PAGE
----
From the following table structure with the fields "ORIG_LATITUDE", "ORIG_LONGITUDE", "DEST_LATITUDE", "DEST_LONGITUDE":

enter image description here

I clarify that the field names describe with their prefix the coordinates belonging to the Origin (ORIG) and Destination (DEST).

I would like to draw an arrow with the make_line function that connects the point defined by the fields of each record "ORIG_LATITUDE", "ORIG_LONGITUDE" with the fields "DEST_LATITUDE", "DEST_LONGITUDE", as shown in this image

enter image description here


1 Answer 1


Use this expression:

   make_point("ORIG_LON", "ORIG_LAT"),
   make_point("DEST_LON", "DEST_LAT")

If you have a data-only table, without geometry, there are two options: load the table as a point layer first (as recommended by @J.R) or, if you want to avoid this, create directly a new Virtual Layer, containing the lines.

The query in the virtual layer looks like this:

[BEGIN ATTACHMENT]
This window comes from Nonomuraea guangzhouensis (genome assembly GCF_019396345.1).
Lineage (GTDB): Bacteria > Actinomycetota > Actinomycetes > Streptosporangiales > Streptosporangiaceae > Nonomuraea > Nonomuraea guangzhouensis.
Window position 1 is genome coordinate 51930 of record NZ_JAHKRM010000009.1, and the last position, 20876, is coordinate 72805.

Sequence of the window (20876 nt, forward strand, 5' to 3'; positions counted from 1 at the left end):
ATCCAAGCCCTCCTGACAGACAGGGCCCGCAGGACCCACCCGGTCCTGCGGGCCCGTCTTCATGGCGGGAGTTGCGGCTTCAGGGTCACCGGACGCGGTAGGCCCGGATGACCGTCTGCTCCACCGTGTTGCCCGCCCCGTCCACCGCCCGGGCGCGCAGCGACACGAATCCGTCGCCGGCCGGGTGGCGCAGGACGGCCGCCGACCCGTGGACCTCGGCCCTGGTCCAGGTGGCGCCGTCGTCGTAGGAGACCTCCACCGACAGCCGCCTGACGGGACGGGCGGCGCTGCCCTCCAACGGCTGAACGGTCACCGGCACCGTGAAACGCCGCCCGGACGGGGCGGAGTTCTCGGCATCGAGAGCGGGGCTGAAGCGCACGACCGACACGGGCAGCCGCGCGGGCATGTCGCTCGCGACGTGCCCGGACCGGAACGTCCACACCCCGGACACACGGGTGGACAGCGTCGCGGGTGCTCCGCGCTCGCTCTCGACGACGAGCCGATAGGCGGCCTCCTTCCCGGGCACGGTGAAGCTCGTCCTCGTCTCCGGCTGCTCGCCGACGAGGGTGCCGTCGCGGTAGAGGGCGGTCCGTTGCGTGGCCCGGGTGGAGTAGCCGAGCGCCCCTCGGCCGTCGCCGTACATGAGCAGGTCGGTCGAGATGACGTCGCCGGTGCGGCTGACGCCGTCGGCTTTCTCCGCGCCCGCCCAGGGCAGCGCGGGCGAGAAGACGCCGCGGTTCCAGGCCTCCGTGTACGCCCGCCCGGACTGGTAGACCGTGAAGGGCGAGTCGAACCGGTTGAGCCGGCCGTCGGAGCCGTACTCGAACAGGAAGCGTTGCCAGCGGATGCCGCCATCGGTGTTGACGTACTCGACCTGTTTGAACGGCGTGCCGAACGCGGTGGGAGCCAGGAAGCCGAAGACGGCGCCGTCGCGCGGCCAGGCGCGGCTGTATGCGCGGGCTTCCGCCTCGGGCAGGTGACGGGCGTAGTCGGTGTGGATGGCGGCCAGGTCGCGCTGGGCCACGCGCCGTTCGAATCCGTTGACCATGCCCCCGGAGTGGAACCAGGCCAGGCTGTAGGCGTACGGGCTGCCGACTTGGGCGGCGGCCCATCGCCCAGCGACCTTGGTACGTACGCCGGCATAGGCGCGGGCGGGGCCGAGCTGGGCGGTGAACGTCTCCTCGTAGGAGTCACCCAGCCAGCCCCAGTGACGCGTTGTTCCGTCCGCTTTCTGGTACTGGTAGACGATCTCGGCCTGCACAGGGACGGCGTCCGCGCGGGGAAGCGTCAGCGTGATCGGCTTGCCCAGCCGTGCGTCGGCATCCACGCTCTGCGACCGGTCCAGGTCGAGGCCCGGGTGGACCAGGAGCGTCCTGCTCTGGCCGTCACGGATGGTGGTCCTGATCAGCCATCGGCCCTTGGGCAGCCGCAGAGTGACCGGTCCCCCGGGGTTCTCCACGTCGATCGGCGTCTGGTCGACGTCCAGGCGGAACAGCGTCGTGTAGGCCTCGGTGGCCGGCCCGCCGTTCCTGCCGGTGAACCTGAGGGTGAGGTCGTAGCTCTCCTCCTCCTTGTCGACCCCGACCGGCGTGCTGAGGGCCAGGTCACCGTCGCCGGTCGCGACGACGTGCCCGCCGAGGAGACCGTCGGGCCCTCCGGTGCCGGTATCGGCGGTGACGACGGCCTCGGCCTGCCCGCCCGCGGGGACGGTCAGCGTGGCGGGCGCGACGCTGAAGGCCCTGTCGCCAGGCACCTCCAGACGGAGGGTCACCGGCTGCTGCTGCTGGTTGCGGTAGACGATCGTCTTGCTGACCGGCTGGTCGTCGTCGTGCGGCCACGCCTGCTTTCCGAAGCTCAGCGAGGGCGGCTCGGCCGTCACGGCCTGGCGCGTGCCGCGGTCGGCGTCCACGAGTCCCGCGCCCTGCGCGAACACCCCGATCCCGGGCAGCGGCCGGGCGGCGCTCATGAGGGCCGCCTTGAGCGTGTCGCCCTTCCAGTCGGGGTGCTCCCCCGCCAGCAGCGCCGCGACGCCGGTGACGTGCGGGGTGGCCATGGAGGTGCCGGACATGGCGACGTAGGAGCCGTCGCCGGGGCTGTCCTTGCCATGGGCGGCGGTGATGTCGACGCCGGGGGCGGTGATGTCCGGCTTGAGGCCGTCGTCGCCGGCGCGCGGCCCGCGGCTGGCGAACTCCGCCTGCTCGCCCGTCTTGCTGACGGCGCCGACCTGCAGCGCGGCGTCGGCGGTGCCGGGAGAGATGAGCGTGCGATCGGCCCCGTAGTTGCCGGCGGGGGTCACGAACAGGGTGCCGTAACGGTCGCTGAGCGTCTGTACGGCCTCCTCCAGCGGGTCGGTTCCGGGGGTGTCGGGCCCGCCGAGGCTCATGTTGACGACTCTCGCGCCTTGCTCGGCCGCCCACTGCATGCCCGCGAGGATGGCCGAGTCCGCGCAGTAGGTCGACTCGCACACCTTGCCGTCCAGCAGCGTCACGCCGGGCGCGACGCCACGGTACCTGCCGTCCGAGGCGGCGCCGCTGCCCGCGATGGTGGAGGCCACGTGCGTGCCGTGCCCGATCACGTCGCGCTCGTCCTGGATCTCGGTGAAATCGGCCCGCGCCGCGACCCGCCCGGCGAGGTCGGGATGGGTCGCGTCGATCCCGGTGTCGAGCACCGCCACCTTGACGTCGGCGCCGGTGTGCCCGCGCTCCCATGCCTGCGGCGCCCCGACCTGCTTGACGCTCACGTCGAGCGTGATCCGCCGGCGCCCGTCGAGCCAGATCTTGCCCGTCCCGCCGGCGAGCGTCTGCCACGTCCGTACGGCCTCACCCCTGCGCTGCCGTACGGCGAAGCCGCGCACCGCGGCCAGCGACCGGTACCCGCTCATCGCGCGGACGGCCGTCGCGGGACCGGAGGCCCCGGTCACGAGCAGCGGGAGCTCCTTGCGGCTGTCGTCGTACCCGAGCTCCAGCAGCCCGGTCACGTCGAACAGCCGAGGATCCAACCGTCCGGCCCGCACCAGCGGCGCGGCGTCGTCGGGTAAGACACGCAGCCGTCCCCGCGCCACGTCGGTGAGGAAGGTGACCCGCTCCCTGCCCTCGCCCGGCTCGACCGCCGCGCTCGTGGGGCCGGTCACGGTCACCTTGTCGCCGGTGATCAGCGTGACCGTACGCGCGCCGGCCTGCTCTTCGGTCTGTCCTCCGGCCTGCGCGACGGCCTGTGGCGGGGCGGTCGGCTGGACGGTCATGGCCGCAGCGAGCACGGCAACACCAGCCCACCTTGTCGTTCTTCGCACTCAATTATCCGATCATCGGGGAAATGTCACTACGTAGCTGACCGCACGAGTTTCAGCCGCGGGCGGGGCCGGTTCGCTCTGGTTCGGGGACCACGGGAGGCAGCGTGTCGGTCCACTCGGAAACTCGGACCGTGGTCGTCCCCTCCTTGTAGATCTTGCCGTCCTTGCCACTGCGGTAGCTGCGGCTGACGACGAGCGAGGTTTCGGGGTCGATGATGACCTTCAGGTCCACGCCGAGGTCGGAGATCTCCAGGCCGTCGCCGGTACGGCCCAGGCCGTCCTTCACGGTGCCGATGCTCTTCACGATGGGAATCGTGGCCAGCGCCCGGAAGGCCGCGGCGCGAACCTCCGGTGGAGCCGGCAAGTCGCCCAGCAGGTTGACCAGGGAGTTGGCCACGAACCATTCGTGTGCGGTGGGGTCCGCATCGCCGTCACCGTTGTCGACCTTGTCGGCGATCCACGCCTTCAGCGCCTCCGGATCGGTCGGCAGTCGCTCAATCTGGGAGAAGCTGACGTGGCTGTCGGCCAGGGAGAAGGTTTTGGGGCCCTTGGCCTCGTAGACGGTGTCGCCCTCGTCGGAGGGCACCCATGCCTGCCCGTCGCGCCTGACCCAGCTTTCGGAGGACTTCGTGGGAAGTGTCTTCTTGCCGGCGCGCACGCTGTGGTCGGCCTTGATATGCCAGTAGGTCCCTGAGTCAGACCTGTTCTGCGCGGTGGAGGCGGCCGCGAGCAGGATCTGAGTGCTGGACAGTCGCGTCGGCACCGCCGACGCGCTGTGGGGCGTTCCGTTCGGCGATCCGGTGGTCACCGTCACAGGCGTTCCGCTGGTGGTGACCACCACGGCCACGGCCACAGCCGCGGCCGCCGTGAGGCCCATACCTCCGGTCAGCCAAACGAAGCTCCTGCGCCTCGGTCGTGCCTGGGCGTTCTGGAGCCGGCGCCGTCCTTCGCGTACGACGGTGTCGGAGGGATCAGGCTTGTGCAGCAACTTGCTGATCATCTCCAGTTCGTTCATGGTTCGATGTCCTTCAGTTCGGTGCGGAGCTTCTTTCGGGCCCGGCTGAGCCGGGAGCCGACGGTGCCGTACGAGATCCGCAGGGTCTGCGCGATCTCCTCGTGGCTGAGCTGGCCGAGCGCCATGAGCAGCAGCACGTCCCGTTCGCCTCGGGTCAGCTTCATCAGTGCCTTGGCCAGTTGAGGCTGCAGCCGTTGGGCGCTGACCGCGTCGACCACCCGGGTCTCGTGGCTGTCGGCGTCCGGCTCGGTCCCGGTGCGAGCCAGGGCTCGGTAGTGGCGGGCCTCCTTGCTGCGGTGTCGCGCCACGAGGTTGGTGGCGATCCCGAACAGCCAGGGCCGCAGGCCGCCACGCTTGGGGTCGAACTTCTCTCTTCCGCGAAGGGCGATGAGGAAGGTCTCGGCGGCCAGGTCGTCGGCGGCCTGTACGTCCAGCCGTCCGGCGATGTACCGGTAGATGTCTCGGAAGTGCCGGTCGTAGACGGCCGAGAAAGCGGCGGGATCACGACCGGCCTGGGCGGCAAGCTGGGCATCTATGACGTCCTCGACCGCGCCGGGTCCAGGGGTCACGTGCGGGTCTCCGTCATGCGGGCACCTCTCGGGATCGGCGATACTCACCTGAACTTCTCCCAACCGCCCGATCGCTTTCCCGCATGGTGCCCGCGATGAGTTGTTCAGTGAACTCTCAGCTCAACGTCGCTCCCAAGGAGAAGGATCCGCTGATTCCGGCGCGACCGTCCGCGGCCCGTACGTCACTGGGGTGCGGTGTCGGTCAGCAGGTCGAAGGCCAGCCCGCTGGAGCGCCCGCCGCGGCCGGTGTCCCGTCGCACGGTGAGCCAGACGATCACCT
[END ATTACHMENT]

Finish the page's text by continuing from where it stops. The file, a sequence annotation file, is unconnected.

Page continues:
select make_line(make_point(t.ORIG_LON, t.ORIG_LAT), make_point(t.DEST_LON, t.DEST_LAT))
from your_table_name as t

You can then export/save the virtual layer to make the resulting lines permanent (not depending on the table any more).

  • I understand the idea of this expression, but I understand that it works for a layer with point geometry. In the case of my project, the difficulty I find is that the data source is a table. How can I apply this expression to a table? Do I have to transform the table into a point layer and then apply the expression? Jun 1 at 12:58
  • 2
    Yes to use the geometry generator you need to have vector data, a single table wont work. As you have coordinate you may load the table as a point layer first then use @Babel expression
    – J.R
    Jun 1 at 13:06
  • 1
    Indeed, thanks @J.R, it's exactly as you say. Another option is to create a virtual layer to avoid loading the initial table as points layer, see updated answer.
    – Babel
    Jun 1 at 14:09
  • 2
    @Babel doesn't the make_point use (x, y) or (Lon, Lat) rather than (Lat, Lon) ?
    – J.R
    Jun 1 at 14:45
  • 1
    @J.R indeed, you're completely right. I was using dummy coordinates and was so focused on the syntax that this indeed very basic mistake skipped my attention. Good you drew our attention to this, I corrected the answer.
    – Babel
    Jun 1 at 14:58

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